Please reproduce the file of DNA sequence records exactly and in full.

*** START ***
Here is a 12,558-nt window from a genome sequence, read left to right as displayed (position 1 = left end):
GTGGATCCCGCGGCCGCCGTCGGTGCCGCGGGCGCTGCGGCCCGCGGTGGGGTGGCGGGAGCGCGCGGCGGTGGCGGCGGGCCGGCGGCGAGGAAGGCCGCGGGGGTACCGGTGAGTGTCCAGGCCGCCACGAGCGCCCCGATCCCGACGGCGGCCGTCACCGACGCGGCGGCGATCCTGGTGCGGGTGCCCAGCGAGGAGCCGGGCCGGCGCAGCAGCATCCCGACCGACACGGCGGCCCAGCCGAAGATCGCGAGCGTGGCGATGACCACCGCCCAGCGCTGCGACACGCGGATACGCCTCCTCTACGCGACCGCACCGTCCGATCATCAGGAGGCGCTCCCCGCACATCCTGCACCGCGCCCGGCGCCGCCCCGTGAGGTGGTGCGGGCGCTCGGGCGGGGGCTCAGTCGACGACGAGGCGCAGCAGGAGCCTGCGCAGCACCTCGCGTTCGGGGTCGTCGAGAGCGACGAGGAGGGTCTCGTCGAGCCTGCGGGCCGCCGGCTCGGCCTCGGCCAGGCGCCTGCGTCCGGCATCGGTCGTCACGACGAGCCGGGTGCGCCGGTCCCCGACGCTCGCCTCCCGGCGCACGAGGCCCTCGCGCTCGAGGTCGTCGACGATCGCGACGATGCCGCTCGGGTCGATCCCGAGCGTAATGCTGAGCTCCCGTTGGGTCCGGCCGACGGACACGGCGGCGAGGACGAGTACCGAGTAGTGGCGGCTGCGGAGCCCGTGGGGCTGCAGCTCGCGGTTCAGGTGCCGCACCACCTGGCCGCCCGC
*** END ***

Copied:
Here is a 12,558-nt window from a genome sequence, read left to right as displayed (position 1 = left end):
GTGGATCCCGCGGCCGCCGTCGGTGCCGCGGGCGCTGCGGCCCGCGGTGGGGTGGCGGGAGCGCGCGGCGGTGGCGGCGGGCCGGCGGCGAGGAAGGCCGCGGGGGTACCGGTGAGTGTCCAGGCCGCCACGAGCGCCCCGATCCCGACGGCGGCCGTCACCGACGCGGCGGCGATCCTGGTGCGGGTGCCCAGCGAGGAGCCGGGCCGGCGCAGCAGCATCCCGACCGACACGGCGGCCCAGCCGAAGATCGCGAGCGTGGCGATGACCACCGCCCAGCGCTGCGACACGCGGATACGCCTCCTCTACGCGACCGCACCGTCCGATCATCAGGAGGCGCTCCCCGCACATCCTGCACCGCGCCCGGCGCCGCCCCGTGAGGTGGTGCGGGCGCTCGGGCGGGGGCTCAGTCGACGACGAGGCGCAGCAGGAGCCTGCGCAGCACCTCGCGTTCGGGGTCGTCGAGAGCGACGAGGAGGGTCTCGTCGAGCCTGCGGGCCGCCGGCTCGGCCTCGGCCAGGCGCCTGCGTCCGGCATCGGTCGTCACGACGAGCCGGGTGCGCCGGTCCCCGACGCTCGCCTCCCGGCGCACGAGGCCCTCGCGCTCGAGGTCGTCGACGATCGCGACGATGCCGCTCGGGTCGATCCCGAGCGTAATGCTGAGCTCCCGTTGGGTCCGGCCGACGGACACGGCGGCGAGGACGAGTACCGAGTAGTGGCGGCTGCGGAGCCCGTGGGGCTGCAGCTCGCGGTTCAGGTGCCGCACCACCTGGCCGCCCGC